Genetically engineered mesenchymal stem cells as a proposed therapeutic for huntington's disease

Scott D. Olson, Kari Pollock, Amal Kambal, Whitney Cary, Gaela Marie Mitchell, Jeremy Tempkin, Heather Stewart, Jeannine McGee, Gerhard Bauer, Hyun Sook Kim, Teresa Tempkin, Vicki Wheelock, Geralyn Annett, Gary Dunbar, Jan A. Nolta

Research output: Contribution to journalArticlepeer-review

70 Scopus citations


There is much interest in the use of mesenchymal stem cells/marrow stromal cells (MSC) to treat neurodegenerative disorders, in particular those that are fatal and difficult to treat, such as Huntington's disease. MSC present a promising tool for cell therapy and are currently being tested in FDA-approved phase I-III clinical trials for many disorders. In preclinical studies of neurodegenerative disorders, MSC have demonstrated efficacy, when used as delivery vehicles for neural growth factors. A number of investigators have examined the potential benefits of innate MSC-secreted trophic support and augmented growth factors to support injured neurons. These include overexpression of brain-derived neurotrophic factor and glial-derived neurotrophic factor, using genetically engineered MSC as a vehicle to deliver the cytokines directly into the microenvironment. Proposed regenerative approaches to neurological diseases using MSC include cell therapies in which cells are delivered via intracerebral or intrathecal injection. Upon transplantation, MSC in the brain promote endogenous neuronal growth, encourage synaptic connection from damaged neurons, decrease apoptosis, reduce levels of free radicals, and regulate inflammation. These abilities are primarily modulated through paracrine actions. Clinical trials for MSC injection into the central nervous system to treat amyotrophic lateral sclerosis, traumatic brain injury, and stroke are currently ongoing. The current data in support of applying MSC-based cellular therapies to the treatment of Huntington's disease is discussed.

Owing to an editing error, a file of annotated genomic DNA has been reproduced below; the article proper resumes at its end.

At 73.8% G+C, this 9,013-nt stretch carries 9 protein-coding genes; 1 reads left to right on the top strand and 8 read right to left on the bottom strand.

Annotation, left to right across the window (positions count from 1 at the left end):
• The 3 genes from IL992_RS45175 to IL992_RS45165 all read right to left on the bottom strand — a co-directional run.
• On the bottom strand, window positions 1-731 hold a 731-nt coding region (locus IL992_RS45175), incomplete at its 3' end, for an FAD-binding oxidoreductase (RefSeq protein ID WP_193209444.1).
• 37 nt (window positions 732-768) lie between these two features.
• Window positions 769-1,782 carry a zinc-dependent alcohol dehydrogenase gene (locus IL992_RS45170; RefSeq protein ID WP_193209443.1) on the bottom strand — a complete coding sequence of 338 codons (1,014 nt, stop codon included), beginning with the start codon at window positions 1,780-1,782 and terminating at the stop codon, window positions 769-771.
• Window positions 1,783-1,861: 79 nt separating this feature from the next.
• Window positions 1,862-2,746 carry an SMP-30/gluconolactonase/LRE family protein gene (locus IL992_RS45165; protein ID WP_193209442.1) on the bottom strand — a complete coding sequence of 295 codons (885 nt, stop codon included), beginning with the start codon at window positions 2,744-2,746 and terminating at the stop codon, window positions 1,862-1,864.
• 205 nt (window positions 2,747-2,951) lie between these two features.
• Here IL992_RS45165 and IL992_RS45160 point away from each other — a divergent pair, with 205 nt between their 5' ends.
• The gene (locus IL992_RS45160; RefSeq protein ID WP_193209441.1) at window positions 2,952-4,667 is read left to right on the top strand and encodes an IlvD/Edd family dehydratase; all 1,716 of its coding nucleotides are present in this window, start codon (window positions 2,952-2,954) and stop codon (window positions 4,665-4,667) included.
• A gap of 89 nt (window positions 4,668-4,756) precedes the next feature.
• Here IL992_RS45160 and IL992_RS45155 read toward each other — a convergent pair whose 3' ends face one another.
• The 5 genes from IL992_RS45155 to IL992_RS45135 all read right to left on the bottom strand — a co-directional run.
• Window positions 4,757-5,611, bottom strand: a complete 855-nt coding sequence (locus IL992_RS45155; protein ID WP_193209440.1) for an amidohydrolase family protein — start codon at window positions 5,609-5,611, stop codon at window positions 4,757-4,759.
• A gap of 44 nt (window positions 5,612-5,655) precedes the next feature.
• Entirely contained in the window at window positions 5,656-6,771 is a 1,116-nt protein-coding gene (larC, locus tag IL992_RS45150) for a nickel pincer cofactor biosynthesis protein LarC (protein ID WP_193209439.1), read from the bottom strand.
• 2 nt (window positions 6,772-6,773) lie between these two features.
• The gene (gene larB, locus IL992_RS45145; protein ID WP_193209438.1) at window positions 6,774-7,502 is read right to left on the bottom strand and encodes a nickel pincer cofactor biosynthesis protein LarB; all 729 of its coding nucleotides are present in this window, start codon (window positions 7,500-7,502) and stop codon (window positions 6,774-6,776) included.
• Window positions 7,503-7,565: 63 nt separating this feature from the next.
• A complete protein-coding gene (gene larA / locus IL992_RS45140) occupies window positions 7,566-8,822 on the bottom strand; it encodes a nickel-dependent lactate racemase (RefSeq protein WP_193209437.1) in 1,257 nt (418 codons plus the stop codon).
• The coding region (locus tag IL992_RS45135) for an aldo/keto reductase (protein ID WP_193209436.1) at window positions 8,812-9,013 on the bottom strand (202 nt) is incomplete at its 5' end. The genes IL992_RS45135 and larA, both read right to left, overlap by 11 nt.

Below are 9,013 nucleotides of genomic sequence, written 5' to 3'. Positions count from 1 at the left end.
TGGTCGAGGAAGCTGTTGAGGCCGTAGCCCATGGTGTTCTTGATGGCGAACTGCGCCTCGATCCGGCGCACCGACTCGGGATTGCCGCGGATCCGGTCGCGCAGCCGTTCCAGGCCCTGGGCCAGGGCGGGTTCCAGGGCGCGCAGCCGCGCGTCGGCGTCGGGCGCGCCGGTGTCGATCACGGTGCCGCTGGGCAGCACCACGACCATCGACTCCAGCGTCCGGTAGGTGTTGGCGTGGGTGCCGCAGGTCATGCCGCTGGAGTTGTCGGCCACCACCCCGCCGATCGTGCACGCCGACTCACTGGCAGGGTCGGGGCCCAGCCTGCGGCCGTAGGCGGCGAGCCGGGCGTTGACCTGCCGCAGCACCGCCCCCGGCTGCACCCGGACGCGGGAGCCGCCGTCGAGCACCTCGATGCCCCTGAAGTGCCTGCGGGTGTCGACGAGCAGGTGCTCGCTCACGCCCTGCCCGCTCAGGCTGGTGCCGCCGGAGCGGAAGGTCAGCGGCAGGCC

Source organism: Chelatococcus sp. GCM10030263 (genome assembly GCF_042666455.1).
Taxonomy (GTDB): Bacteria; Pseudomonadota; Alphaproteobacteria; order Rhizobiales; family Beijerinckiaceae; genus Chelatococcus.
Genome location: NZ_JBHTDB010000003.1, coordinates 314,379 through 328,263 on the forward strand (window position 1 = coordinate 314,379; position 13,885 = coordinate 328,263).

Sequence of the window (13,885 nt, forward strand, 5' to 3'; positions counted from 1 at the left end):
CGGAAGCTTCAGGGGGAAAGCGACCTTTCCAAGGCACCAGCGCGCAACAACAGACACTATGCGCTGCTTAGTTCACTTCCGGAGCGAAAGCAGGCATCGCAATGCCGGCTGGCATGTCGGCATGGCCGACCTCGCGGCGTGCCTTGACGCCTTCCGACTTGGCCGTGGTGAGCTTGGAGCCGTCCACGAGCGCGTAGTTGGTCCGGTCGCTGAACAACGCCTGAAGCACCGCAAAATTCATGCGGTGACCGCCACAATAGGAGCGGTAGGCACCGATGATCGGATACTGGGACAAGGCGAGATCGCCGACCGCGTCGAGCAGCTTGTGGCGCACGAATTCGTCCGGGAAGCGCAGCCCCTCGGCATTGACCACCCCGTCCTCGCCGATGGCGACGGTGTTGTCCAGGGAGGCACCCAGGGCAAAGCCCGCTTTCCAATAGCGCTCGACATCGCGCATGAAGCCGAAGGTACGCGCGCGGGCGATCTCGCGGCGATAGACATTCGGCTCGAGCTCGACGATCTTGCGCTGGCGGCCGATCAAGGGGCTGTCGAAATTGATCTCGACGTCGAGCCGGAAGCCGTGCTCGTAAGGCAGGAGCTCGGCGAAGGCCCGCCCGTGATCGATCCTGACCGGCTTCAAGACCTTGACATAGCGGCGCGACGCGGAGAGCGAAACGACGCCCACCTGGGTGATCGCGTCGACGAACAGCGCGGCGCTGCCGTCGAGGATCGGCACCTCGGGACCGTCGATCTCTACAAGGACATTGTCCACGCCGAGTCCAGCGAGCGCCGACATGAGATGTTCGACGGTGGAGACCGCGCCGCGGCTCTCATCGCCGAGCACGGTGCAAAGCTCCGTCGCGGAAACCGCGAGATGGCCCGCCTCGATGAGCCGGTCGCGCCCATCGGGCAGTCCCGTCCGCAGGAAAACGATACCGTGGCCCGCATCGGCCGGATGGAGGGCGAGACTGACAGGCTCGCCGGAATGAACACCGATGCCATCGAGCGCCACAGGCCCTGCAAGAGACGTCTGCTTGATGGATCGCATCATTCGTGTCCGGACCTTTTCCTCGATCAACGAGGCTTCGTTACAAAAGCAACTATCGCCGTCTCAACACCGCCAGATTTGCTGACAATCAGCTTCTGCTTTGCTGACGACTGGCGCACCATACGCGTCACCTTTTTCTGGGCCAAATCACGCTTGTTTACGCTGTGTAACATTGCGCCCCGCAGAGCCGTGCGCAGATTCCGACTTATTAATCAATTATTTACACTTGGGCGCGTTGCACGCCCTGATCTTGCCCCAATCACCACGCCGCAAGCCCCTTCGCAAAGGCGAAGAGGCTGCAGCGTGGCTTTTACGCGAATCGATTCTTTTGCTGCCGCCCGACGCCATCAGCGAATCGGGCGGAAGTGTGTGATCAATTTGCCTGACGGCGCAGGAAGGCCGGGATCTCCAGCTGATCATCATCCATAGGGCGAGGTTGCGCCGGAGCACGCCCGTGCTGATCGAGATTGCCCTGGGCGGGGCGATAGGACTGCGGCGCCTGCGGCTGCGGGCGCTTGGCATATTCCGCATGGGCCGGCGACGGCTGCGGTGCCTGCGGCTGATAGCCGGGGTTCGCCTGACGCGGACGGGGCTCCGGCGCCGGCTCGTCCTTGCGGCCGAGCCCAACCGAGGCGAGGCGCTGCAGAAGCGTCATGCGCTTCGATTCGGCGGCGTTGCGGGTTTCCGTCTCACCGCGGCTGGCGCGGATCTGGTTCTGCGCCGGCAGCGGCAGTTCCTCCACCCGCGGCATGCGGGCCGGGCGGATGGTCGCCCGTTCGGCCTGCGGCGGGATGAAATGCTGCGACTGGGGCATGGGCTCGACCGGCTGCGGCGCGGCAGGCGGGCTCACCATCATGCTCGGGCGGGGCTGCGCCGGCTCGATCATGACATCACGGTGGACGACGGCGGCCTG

Original languageEnglish
Pages (from-to)87-98
Number of pages12
JournalMolecular Neurobiology
Issue number1
StatePublished - Feb 2012


  • BDNF
  • Clinical trials
  • Human mesenchymal stem cells
  • Huntington's disease
  • Hypoxia
  • Neurite outgrowth
  • Neurodegenerative diseases
  • Tissue repair


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